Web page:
Around the shorn: Yanks give Frazier a buzz

March 10th, 2017

TAMPA, Fla. -- liked his hair, but the outfield prospect says he loves playing for the Yankees more.

Frazier's curly red mop was buzzed down in the clubhouse on Friday morning at the suggestion of manager Joe Girardi, who said that he felt that the long locks had become a distraction in camp.

"In thinking to myself and talking to a few people around here, I finally came to the agreement that it's time to look like everybody else around here," Frazier said.

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Girardi said that he spoke to Frazier on Thursday about the hair, but acknowledged that it did not specifically violate the Yankees' longstanding grooming policy, which was instituted by George M. Steinbrenner in the 1970s.

"We have rules in place. In reality, when he was on the field, it met the criteria," Girardi said. "But it had become somewhat of a distraction, and I didn't want that anymore. He didn't want that, and he made a choice."

Frazier said that his hair has not been this short since his parents made him cut it in seventh grade. The Yanks said that they are donating Frazier's hair to Locks of Love, a nonprofit organization that provides hairpieces to financially disadvantaged children suffering from long-term medical hair loss.

Hall of Famer Reggie Jackson said that Frazier -- the club's No. 2 prospect and the No. 24 prospect in baseball, according to -- was concerned about fitting in with the Yankees, and that adhering to Steinbrenner's wishes is an important part of playing for the organization.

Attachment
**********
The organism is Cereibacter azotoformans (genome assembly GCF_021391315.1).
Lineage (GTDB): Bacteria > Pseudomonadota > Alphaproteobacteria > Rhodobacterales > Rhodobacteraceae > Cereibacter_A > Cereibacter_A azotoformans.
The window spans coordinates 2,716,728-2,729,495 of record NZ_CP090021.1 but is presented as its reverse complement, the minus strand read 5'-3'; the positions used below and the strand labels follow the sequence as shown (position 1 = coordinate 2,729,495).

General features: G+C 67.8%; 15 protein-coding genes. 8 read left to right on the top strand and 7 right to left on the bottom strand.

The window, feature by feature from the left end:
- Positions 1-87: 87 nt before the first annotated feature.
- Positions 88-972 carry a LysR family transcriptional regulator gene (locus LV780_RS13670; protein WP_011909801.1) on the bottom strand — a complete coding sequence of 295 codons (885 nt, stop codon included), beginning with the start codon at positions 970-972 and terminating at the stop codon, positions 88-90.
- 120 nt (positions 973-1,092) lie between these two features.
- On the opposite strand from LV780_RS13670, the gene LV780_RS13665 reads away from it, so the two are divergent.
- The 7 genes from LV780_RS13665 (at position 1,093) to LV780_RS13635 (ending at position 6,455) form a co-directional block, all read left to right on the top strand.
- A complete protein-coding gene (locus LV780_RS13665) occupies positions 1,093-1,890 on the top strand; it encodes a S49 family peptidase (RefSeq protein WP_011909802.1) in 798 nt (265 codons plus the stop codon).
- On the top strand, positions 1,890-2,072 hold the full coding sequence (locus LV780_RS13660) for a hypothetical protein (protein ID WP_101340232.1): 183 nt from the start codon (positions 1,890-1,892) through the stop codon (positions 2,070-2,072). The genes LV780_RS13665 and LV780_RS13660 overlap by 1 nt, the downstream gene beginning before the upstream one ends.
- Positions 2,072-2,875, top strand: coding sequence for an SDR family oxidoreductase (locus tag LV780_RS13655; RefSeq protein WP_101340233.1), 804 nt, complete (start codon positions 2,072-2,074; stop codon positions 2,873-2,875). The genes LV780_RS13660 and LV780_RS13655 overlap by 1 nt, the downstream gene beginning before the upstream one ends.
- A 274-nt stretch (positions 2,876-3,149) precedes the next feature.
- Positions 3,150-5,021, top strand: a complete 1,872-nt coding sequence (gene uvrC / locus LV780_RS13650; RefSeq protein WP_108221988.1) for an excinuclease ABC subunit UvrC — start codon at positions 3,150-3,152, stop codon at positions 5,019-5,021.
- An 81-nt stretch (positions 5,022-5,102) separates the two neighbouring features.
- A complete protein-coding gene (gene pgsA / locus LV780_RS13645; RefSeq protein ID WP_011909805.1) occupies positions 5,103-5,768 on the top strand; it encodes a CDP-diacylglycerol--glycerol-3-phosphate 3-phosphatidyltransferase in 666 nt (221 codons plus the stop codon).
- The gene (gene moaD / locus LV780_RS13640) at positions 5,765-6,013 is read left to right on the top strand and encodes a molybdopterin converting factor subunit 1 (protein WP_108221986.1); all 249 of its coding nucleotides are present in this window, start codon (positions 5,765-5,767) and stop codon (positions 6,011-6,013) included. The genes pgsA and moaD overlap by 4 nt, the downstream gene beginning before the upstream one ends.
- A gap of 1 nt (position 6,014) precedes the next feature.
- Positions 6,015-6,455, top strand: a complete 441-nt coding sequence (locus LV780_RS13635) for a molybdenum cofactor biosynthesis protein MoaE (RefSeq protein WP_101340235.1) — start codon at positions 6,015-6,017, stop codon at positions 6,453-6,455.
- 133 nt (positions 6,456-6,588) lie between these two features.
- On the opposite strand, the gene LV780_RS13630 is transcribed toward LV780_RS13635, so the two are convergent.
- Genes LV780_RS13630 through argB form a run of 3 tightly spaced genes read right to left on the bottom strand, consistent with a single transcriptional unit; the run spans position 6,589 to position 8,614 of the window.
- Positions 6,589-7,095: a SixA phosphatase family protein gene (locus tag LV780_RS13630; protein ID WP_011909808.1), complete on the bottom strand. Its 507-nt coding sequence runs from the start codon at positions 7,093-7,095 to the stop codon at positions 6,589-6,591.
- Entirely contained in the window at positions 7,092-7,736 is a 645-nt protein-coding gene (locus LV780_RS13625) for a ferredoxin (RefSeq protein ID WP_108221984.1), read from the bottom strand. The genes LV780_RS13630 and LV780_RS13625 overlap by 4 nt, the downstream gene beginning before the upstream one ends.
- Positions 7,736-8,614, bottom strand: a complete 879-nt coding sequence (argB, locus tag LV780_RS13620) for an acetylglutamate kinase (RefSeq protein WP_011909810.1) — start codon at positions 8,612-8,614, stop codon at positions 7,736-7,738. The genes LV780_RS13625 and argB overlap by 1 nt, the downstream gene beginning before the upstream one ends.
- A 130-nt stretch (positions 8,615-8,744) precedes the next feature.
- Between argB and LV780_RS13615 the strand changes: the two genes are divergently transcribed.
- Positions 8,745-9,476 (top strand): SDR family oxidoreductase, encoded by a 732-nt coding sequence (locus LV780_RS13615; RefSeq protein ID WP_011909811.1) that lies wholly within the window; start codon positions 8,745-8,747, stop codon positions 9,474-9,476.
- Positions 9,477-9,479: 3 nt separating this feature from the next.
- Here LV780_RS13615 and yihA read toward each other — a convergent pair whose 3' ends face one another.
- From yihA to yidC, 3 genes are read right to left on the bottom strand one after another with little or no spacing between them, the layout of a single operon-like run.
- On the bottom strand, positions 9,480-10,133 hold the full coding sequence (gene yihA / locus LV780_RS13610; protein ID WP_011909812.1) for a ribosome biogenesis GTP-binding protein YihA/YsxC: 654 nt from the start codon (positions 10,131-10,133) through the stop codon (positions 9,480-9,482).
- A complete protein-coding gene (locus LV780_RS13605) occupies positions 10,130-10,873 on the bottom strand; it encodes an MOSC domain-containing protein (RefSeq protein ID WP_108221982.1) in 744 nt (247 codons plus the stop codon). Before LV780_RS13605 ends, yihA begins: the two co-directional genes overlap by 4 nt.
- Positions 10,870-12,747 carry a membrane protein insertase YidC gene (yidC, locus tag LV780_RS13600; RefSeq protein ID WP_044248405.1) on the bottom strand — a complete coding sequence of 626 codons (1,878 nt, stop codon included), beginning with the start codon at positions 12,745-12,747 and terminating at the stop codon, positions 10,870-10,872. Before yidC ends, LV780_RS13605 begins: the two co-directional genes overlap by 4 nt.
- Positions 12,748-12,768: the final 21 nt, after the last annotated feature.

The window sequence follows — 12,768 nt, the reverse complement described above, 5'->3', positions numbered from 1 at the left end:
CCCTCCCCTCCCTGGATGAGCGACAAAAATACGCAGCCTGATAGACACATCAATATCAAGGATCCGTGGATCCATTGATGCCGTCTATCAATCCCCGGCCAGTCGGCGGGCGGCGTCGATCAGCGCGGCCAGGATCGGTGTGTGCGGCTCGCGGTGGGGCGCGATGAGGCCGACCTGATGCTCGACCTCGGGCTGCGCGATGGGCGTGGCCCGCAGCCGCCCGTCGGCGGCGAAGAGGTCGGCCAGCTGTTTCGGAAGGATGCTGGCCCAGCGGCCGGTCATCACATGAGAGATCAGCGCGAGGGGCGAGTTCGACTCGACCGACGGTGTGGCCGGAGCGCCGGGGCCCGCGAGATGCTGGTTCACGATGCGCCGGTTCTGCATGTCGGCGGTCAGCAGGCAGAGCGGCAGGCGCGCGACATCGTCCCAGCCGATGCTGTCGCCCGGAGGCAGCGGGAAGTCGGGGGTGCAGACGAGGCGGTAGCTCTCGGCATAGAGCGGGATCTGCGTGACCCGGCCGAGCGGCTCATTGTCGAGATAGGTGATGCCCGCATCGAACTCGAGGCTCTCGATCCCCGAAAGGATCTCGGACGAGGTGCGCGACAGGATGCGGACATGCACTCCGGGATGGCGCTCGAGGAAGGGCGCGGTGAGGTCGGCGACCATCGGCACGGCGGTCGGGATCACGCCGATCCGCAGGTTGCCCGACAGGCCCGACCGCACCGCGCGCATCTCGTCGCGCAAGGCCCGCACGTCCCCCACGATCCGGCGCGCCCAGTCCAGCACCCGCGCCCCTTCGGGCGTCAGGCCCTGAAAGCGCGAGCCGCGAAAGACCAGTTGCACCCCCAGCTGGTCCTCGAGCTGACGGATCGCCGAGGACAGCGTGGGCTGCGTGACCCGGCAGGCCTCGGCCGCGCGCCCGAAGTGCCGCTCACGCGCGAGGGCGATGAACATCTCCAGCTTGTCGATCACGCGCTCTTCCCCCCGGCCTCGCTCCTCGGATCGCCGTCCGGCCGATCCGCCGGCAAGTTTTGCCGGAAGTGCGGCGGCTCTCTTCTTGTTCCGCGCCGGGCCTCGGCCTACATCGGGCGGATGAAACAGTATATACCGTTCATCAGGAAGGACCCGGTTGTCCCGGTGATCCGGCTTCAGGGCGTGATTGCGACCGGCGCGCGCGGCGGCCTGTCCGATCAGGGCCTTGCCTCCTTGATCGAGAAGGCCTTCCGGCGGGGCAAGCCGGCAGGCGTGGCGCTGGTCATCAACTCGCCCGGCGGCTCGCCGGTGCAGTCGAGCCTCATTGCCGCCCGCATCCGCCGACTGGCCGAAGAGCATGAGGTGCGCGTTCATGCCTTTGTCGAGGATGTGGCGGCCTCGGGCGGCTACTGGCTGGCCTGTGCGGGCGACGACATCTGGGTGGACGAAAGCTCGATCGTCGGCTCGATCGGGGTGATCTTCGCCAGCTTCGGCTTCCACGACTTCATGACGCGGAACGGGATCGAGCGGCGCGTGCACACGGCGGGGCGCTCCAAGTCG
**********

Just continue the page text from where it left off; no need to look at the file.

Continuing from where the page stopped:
"Since George was here in the '70s, there are still people here that are in their seventies that think that the way he wanted things is important," Jackson said. "And it makes sense. And so I feel the whole organization has a feeling about continuing, if I can say this with respect, the way the old guard wanted it. The way the sheriff wanted it is how we want to continue to do things."

Steinbrenner instituted the policy after spotting hair that was too long for his liking when the team lined up for pregame introductions on Opening Day 1973, jotting down the uniform numbers of the offending players and sending a note down to manager Ralph Houk.

While the world has changed in any number of ways since then, Girardi believes the policy still makes sense for today's game.

"I think it has value because it's a tradition," Girardi said. "It's a tradition by a man that meant so much to this organization, and if it's important to him and it's important to his family, then it needs to be respected by all of us and important to us. That's the bottom line."

Acquired from the Indians in last July's trade, Frazier entered Friday batting .286 (6-for-21) with two doubles, a triple, five RBIs and eight strikeouts in 11 Grapefruit League games this spring. Girardi said that Frazier "wants the focus to be on how he plays, not how he looks."

"We've been impressed by his work ethic, the improvement that he has made on the field, in the outfield, his throwing," Girardi said. "He's a good kid. He's a fun-loving kid. He plays hard. He does a ton of things right. I'm excited about his future."

Jackson observed that Frazier had his best batting-practice session of the spring after the haircut, saying that he was finally able to relax.

"I just want to play," Frazier said. "That's all I want to do."